Adversarial artificial intelligence.

Many technologies fall into oblivion after some time but this is not the case of Artificial intelligence which keeps on growing. Although AI has a wide range of functionalities it also entails certain vulnerabilities that must be counteracted against. A perfect example of the faults of AI is the study that has shown that innocuous stickers can confuse the recognition systems of autonomous cars.

After studying these problems, terms such as "adversarial attacks" have been generated to refer to the techniques that manipulate machine learning systems by entering data into an algorithm. In this way, machine vision algorithms can perform what has been called reverse engineering. In this way, the algorithm cannot recognize something, or even see what we are interested in LabSix researchers verified this by means of a classifier. Using a 3D printer they created false turtles that, for the human eye, could not be differentiated from the real ones, but in the recognition system they were recognized as rifles. This was possible because they manipulated the algorithm of the system by introducing a pattern so that the design of the shells of each turtle was detected as a rifle.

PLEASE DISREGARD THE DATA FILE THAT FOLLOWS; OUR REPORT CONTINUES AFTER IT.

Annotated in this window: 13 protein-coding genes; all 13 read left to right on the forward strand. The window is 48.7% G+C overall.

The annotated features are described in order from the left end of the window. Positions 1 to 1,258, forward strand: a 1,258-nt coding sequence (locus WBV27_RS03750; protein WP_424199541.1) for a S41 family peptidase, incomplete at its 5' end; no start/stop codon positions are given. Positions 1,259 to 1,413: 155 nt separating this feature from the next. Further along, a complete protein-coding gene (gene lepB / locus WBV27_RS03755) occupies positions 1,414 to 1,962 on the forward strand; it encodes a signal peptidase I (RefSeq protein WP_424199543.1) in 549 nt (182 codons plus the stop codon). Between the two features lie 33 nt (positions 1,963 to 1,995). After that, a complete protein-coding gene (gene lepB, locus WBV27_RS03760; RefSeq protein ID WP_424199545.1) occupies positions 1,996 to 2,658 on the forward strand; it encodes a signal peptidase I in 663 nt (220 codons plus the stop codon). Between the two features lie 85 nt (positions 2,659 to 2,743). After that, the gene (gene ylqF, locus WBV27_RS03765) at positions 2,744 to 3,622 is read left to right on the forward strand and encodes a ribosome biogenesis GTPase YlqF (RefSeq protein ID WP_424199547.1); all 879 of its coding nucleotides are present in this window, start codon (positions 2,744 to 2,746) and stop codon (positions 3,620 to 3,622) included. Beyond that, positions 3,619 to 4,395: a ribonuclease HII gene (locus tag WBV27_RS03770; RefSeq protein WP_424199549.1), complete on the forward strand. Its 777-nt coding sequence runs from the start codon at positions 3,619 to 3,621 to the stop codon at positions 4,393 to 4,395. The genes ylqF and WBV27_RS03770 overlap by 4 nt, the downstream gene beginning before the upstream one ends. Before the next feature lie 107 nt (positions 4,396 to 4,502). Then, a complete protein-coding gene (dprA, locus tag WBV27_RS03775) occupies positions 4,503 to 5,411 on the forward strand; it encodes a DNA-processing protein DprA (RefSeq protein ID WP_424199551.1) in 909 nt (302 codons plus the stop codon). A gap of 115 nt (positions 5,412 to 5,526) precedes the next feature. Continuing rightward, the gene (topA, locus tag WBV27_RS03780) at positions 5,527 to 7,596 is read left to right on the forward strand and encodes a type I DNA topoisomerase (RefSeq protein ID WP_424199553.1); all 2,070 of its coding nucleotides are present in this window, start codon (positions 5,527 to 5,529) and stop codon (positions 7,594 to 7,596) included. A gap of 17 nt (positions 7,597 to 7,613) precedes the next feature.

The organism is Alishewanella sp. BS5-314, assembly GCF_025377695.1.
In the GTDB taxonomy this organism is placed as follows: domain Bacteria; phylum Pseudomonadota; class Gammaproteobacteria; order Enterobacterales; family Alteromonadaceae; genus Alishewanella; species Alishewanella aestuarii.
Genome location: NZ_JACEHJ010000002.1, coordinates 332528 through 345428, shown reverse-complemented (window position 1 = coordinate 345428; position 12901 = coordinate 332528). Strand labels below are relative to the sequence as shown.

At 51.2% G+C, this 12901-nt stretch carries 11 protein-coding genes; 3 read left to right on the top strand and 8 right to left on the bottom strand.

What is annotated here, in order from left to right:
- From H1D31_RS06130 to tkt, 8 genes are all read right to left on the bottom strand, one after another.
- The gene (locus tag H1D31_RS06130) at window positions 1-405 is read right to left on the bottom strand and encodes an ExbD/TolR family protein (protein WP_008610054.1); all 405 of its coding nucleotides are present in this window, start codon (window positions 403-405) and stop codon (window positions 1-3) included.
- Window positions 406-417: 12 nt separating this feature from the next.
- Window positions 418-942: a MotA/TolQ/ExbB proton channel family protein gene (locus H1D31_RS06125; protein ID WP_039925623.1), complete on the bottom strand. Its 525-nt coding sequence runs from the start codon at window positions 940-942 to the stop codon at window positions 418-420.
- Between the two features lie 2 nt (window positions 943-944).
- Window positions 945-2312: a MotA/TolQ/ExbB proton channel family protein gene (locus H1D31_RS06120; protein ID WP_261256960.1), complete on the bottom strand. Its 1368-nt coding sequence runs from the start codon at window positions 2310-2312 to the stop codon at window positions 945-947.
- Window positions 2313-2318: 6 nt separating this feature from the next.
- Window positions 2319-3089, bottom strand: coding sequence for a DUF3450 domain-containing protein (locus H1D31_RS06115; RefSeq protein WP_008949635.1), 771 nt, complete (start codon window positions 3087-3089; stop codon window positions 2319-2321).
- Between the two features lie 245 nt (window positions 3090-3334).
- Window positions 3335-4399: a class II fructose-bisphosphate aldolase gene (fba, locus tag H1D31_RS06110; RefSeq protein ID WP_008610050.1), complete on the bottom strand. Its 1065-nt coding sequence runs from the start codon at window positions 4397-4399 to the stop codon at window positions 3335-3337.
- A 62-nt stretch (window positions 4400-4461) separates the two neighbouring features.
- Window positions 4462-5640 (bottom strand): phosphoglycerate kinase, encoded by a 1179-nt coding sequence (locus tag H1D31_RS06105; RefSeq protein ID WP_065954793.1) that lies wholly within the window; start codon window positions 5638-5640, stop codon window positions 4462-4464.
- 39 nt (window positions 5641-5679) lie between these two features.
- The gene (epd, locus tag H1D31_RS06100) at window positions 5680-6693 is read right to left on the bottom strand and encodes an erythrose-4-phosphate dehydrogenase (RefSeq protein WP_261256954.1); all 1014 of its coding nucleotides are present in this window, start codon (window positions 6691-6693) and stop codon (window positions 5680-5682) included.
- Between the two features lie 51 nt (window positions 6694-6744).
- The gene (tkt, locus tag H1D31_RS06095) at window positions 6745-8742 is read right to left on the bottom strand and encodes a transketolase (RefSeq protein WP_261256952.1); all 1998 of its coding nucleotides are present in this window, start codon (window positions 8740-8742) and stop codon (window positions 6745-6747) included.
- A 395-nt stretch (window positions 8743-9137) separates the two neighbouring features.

The most precise AI-based recognition systems are the most vulnerable ones to antagonistic attacks. According to Pin-Yu Chen, precision makes them more vulnerable so it is very important to find a balance between precision and "robustness" as protection for possible attacks.

Andrew Ilyas' team confirmed this by training an AI system to identify cats based on characteristics observable by humans (Consistent) and others not recognizable by our sight (Nonconsistent) and confirmed that the more consistent the characteristics that the sytemt took into account, the more vulnerable are the accurate recognition systems to committing an error.

The studies carried out by the Air Institute detect these AI problems and try to give answers to them with theoretical and practical solutions.